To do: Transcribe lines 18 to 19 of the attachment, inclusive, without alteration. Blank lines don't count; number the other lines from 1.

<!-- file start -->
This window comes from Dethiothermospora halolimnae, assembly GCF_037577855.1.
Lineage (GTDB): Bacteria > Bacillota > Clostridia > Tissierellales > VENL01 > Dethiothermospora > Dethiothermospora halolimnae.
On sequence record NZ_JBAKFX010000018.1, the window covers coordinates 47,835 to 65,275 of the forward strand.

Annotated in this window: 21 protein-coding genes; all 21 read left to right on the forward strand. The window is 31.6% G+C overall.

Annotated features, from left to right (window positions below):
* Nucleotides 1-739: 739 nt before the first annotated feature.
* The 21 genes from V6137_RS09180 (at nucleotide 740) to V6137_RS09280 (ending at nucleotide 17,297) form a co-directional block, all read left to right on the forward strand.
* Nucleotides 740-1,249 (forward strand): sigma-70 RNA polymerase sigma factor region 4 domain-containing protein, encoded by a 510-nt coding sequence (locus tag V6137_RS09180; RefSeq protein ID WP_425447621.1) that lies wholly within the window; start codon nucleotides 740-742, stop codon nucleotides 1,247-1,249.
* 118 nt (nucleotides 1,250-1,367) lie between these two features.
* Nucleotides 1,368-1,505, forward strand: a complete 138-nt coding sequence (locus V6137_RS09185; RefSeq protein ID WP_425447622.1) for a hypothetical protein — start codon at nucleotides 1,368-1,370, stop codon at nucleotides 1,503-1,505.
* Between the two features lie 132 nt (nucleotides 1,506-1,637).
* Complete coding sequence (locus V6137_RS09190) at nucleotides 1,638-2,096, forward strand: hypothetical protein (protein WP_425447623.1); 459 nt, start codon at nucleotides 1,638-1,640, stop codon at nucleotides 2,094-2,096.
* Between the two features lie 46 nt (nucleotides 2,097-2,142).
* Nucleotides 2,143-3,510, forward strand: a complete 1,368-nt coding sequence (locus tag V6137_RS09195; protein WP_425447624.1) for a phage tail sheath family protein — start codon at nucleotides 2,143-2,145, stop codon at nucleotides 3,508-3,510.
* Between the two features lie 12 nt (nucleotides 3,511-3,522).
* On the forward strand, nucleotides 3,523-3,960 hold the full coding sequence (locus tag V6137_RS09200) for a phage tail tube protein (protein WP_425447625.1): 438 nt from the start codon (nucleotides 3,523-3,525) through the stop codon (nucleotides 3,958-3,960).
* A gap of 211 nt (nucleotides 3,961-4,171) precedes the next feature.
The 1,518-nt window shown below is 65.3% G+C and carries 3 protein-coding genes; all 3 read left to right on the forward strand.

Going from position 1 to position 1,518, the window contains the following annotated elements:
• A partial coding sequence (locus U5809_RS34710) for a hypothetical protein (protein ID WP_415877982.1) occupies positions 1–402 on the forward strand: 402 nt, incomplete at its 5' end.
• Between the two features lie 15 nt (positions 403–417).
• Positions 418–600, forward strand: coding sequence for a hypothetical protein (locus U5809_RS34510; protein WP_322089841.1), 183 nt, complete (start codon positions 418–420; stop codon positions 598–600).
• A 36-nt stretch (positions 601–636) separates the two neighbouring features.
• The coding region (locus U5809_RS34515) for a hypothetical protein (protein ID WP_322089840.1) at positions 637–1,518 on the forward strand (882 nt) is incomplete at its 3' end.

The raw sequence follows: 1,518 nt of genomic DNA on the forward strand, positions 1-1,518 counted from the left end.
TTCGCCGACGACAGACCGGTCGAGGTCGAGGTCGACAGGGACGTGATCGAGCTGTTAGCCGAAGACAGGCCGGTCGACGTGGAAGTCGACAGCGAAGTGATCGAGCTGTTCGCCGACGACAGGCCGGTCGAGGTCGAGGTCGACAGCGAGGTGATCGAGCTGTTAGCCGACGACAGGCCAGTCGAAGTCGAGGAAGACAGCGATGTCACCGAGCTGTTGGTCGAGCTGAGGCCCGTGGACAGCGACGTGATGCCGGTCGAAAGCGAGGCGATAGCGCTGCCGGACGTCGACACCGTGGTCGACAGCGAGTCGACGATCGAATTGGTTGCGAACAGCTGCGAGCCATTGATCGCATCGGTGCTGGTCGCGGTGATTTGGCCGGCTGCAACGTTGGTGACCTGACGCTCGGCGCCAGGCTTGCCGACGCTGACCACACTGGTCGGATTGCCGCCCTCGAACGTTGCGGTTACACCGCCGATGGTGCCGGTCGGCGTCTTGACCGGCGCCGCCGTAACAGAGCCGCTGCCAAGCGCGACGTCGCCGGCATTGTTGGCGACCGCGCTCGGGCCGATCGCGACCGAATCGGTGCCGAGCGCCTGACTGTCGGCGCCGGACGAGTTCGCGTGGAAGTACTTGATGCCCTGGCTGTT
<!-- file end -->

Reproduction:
The 1,518-nt window shown below is 65.3% G+C and carries 3 protein-coding genes; all 3 read left to right on the forward strand.

Going from position 1 to position 1,518, the window contains the following annotated elements: